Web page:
Bad news for anyone desperate to show off their refined musical taste and impress that cute barista: Ubiquitous coffee retailer Starbucks has announced that it will no longer be carrying physical CDs in its retail stores. (For our younger readers, CDs were a kind of archaic storage medium that usually contained music or free hours of America Online.) According to an article in Billboard, the company is discontinuing the practice starting in March, presumably due to the ongoing rise of digital music.
The Seattle-based company has a long relationship with the musical industry; several artists, including Paul McCartney and Alanis Morissette, have released albums exclusively through the company’s stores. According to a 2006 Billboard article, Starbucks used to sell as many as 3.5 million CDs a year, usually to people cursing frantically as they remembered it was their dumb co-worker’s birthday today.
But never fear, light jazz enthusiasts. A representative for the company told Billboard that Starbucks wasn’t abandoning the concept of pleasant sounds played in an organized rhythm completely:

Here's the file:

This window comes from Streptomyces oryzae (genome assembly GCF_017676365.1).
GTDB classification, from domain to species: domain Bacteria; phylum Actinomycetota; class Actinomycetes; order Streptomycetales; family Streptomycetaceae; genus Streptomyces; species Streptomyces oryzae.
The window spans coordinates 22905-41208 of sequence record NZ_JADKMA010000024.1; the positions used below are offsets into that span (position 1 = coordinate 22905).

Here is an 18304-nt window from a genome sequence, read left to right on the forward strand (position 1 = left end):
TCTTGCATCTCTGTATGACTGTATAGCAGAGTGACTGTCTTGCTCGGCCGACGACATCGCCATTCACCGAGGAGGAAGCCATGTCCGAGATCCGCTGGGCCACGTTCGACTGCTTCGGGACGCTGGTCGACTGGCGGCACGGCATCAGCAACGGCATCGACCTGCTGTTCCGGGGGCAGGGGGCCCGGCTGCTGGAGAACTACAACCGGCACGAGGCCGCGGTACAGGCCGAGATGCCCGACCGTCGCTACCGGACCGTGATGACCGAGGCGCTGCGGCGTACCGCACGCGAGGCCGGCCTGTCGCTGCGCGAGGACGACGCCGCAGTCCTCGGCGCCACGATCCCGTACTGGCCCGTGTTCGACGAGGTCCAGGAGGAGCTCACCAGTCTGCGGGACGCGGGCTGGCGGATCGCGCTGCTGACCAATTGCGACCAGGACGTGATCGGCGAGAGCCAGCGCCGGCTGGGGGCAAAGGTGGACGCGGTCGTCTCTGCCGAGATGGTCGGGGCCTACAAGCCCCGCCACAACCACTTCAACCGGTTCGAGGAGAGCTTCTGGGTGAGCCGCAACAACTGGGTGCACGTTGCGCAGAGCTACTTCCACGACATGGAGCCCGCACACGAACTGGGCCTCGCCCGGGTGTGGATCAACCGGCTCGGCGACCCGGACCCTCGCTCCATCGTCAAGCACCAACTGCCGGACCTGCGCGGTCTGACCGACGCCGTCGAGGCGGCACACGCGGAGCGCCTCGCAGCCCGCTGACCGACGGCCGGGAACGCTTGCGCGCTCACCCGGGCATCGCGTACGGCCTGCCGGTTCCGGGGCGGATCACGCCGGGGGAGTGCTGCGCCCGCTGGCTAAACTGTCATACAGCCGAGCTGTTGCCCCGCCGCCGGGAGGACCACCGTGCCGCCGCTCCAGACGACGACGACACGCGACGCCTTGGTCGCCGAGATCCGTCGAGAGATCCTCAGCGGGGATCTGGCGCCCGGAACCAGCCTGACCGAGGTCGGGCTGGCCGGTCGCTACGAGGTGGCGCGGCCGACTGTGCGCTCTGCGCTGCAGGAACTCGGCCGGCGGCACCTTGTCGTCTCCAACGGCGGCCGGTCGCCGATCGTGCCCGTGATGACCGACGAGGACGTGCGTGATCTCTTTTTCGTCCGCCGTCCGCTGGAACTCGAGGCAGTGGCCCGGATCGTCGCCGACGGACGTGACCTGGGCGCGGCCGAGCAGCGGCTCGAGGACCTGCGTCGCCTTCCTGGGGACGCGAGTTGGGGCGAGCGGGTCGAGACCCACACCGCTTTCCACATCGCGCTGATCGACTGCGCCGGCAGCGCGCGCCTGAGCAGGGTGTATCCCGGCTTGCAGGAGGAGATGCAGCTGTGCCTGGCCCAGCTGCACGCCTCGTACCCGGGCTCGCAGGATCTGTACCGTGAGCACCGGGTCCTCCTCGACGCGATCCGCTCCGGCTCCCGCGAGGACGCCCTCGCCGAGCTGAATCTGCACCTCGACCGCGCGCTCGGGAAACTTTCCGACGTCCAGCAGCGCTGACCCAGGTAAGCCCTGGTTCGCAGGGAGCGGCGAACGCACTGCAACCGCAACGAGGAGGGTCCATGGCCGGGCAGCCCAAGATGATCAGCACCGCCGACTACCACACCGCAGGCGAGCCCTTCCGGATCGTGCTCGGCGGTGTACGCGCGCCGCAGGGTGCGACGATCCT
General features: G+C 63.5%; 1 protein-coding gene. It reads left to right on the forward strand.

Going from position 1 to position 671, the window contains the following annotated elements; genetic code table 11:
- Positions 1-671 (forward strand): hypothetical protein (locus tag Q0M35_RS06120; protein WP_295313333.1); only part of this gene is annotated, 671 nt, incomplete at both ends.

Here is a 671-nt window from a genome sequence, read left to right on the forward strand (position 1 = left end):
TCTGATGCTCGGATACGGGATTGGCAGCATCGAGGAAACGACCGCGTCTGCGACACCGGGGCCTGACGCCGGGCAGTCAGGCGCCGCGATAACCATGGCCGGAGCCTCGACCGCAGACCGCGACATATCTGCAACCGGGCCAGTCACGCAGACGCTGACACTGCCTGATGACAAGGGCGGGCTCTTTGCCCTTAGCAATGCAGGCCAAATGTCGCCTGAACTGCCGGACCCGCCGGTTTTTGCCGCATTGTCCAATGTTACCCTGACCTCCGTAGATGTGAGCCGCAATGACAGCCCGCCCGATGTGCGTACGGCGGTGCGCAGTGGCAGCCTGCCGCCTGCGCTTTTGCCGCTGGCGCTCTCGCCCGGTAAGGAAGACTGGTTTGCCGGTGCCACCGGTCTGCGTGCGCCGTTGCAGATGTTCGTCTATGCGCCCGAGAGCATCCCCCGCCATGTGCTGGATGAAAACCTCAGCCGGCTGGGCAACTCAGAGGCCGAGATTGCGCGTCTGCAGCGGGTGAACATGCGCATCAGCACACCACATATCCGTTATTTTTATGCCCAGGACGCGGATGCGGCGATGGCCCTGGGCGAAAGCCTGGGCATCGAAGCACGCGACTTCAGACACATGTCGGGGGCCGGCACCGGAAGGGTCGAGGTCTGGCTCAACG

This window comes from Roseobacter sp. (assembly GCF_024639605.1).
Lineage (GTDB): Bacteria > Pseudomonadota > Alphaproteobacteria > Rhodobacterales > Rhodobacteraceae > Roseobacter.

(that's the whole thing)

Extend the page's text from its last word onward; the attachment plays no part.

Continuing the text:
“Music will remain a key component of our coffeehouse and retail experience; however, we will continue to evolve the format of our music offerings to ensure we’re offering relevant options for our customers. As a leader in music curation, we will continue to strive to select unique and compelling artists from a broad range of genres we think will resonate with our customers.”
So that’s nice, especially since it confirms that Starbucks still views itself as “the cool guy” you met freshman year who knew exactly which Dave Matthews Band deep cuts were needed to pull a mix CD together. As per the statement, the coffee retailer will continue to offer codes for digital downloads in its stores, along with the beverages of choice for people with little time and fewer taste buds.